Now for the hideously depressed friend in your life, might I recommend some drab fabrics, an Atom Egoyan film marathon, a full library of Edith Wharton novels, a glass of RC Cola and Johnny Dowd’s LP Cemetery Shoes blaring in the background.
OK, perhaps Cemetery Shoes won’t drive you to suicide or have you shovelling down Paxil tablets, but only those with a true appreciation for all things macabre need apply. It’s not that Dowd is being particularly serious about the subject matter, which ranges from death to mortality to transience to err… not being alive anymore. In reality the album does cover some different topics, such as family and prison in the bluesy “Brother Jim”, and the futility of one’s life in “Christmas is Just Another Day.” But when listening to Dowd’s jangling guitar playing and his complete lack of singing ability, when looking at the dreary LP cover of him and his guitar at the graveyard, or listening to such cheerful lyrics such as, “One day, I looked into the mirror, and I had a vision of myself standing at the edge of an abyss, and I wondered, should I jump, or wait until I was pushed,” it becomes apparent that the album lacks deviation, most likely by design.
Musically, the first and most obvious comparison is another severely grisly soul, Nick Cave, but at least Cave can rock thoroughly when necessary, and can churn out the odd duet with PJ Harvey to prove that he can communicate with other humans. Other comparisons can be given to classic American songsters such as Johnny Cash and Steve Earle, although Dowd lacks the engaging wiseman demeanour of the former and the invariable cynicism of the latter. His music is steeped in American culture, from the Southern guitar playing style that has made the Drive-By Truckers such media darlings, to the road-weary vocals that signify a life of country music, heartbreak, smoking two packs a day and many a night driving under the stars in the American heartland.
From Kill Bill 2, to Six Feet Under, to Tsunamis, to Sept. 11, death is inescapable. Cemetery Shoes is by no means the perfect eulogy, and Johnny Dowd has his tongue planted firmly in his cheek the entire time, but sometimes laughing at death is perhaps all that can be done during these times.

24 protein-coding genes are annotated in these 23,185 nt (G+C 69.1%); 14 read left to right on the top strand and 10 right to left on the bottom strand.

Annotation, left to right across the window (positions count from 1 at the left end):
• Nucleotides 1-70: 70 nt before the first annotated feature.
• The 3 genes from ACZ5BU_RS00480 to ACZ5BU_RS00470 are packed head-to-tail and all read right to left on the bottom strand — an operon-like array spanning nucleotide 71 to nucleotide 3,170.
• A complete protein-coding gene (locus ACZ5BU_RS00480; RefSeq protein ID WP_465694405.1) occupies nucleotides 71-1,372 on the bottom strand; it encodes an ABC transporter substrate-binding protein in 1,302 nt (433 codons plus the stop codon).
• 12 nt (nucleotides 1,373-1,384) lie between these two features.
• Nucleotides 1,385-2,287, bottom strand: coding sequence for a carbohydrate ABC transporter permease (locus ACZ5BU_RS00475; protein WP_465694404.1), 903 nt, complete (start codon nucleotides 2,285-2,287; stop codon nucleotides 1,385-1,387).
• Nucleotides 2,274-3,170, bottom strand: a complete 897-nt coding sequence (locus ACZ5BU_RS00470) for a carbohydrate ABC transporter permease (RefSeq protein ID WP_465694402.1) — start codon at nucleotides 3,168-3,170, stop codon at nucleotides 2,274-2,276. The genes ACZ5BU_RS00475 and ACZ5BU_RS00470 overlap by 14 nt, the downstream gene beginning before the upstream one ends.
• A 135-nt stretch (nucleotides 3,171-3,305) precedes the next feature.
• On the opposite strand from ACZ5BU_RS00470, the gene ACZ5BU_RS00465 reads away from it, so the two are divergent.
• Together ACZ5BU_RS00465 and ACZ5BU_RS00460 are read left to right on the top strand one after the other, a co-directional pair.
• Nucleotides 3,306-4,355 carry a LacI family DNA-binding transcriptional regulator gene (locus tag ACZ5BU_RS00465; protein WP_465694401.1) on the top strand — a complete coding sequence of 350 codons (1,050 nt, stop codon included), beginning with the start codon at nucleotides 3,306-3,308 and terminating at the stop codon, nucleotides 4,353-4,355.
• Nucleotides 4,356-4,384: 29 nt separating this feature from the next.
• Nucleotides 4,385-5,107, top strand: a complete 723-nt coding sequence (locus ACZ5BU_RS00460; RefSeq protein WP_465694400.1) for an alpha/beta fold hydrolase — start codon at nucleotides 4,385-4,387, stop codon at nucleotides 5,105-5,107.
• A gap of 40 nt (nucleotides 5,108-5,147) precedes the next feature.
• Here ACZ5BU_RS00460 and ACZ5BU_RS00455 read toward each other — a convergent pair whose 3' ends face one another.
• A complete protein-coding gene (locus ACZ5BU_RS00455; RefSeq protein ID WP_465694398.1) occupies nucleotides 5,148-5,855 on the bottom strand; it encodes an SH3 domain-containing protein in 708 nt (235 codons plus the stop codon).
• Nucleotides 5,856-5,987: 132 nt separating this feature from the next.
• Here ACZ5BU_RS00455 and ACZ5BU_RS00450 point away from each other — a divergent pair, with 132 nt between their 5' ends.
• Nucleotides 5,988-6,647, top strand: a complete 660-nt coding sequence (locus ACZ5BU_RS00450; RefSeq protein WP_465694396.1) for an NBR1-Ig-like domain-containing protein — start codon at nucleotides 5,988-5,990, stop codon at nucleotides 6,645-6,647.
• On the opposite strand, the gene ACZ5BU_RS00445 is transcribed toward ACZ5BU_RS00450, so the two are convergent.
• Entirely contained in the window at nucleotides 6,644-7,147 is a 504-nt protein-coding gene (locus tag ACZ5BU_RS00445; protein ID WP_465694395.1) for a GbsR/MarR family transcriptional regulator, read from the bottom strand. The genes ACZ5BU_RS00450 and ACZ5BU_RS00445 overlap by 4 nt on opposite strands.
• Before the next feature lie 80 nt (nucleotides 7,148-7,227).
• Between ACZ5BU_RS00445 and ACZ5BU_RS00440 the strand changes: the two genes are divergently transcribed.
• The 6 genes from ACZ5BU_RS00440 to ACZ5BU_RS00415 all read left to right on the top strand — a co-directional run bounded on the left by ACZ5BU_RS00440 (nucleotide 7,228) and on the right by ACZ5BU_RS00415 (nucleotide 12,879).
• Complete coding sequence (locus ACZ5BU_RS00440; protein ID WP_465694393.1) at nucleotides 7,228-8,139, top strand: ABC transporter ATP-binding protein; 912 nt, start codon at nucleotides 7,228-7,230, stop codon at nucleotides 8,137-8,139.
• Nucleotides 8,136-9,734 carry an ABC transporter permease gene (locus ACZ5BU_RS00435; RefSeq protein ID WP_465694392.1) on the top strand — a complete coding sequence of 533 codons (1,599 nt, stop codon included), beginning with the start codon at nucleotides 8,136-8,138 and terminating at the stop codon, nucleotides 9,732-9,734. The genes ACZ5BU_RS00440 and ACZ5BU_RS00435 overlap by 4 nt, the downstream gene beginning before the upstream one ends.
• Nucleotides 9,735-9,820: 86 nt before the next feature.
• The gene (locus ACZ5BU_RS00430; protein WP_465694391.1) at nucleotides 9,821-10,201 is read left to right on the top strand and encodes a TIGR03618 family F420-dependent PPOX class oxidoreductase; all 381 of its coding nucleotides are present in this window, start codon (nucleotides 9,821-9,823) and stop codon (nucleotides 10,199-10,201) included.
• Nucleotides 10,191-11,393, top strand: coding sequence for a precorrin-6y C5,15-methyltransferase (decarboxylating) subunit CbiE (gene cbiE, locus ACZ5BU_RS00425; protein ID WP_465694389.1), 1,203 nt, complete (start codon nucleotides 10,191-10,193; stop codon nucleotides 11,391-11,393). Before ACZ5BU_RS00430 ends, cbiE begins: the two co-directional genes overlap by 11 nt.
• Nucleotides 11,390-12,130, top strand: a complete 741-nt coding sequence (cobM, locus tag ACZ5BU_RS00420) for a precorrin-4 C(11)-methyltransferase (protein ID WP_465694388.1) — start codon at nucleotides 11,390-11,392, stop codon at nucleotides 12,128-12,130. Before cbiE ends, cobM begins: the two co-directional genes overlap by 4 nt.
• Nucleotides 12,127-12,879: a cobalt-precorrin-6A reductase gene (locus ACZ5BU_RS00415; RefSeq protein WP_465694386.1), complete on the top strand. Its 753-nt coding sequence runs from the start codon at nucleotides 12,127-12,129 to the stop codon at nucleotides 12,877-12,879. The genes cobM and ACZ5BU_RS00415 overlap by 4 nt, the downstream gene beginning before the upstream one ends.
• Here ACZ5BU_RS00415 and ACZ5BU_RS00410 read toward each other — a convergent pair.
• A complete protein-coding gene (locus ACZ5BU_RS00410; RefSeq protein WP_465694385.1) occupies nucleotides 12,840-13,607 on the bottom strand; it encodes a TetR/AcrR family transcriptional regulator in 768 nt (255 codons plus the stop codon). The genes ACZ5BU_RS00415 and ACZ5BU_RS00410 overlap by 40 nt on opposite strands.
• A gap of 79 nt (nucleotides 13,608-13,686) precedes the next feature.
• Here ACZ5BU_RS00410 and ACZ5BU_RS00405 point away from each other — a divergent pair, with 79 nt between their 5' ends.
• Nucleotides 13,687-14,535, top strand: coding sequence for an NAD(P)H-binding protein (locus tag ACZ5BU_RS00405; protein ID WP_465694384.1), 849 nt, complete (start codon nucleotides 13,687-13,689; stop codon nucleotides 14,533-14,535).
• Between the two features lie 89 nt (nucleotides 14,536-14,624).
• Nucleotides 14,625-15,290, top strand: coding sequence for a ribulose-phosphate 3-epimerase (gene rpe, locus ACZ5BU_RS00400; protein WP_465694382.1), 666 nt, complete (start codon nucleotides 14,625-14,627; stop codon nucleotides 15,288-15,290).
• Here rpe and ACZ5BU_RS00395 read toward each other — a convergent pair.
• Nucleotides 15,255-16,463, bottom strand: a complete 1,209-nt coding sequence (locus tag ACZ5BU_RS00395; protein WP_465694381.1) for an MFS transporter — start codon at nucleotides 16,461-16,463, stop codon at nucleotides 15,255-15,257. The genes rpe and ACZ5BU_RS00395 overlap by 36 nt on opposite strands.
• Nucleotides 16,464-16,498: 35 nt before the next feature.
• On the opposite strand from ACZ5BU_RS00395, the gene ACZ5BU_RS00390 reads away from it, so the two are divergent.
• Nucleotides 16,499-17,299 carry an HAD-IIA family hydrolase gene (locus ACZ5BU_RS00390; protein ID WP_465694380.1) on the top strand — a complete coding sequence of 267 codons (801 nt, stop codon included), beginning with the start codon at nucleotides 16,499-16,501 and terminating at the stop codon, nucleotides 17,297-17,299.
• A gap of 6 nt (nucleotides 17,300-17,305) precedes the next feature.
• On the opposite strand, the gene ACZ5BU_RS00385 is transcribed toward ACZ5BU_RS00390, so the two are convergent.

And as do his brethren before him, such as Evel Knieval and Gerry Trudeau, Dowd knows how to put a humorous spin on even the most depressing of situations. Only the most sinister of souls can take a song such as “Rest in Peace” and give it a tango flavour. During “Dylan’s Coat”, Dowd gives a uniquely defiant “fuck you” to those who deride his way of life and fashion sense, but rest assured that at age 56, he has similar words for the Grim Reaper and his eventual visit.
Beyond the Sea
Beyond the Sea is the soundtrack to the upcoming Kevin Spacey movie about Rock and Roll Hall of Famer Bobby Darin. Not only does Spacey star, direct and produce this movie, he is also singing all the songs himself.
Spacey is not an inexperienced singer. He has a great voice and has done some musical theatre in the past. Apparently the actor spent years developing his voice and studying Darin’s nightclub act before the cameras rolled.
It is weird to write about Bobby Darin in a university paper because most students don’t know who this American musical icon is. Darin arrived on the scene in the late 1950s and was a teen idol, appearing on Dick Clark’s American Bandstand with songs like “Splish Splash” and “Dreamlover”. In 1959, he made a standards album (kind of like Rod Stewart only better) which became a huge success with songs like “Hello Dolly” and “Mack the Knife” which actually won him the Grammy Award for Best New Artist and Record of the Year in ’59. He later did some folk songs too.
Spacey recorded 20 tracks and was backed by a 16-piece orchestra, however only 18 songs appear on the soundtrack. Standout tracks include the title song “Beyond the Sea” (a cover of the Charles Trenet song “La Mer”), “Mack the Knife”, “Dreamlover” and “Charade”. I was disappointed that two of my favourite Darin tunes, “Hello Dolly” and “More”, are not found on the CD.
The Academy Award winning actor will be touring, singing Bobby Darin songs and doing some standup acts like impersonations. During his appearance on Late Night with Conan O’Brien last month he gave us a preview, doing his famous Christopher Walken impersonations. Let’s see if the tour will reach Montreal.
Beyond the Sea hits theatres Friday Jan. 14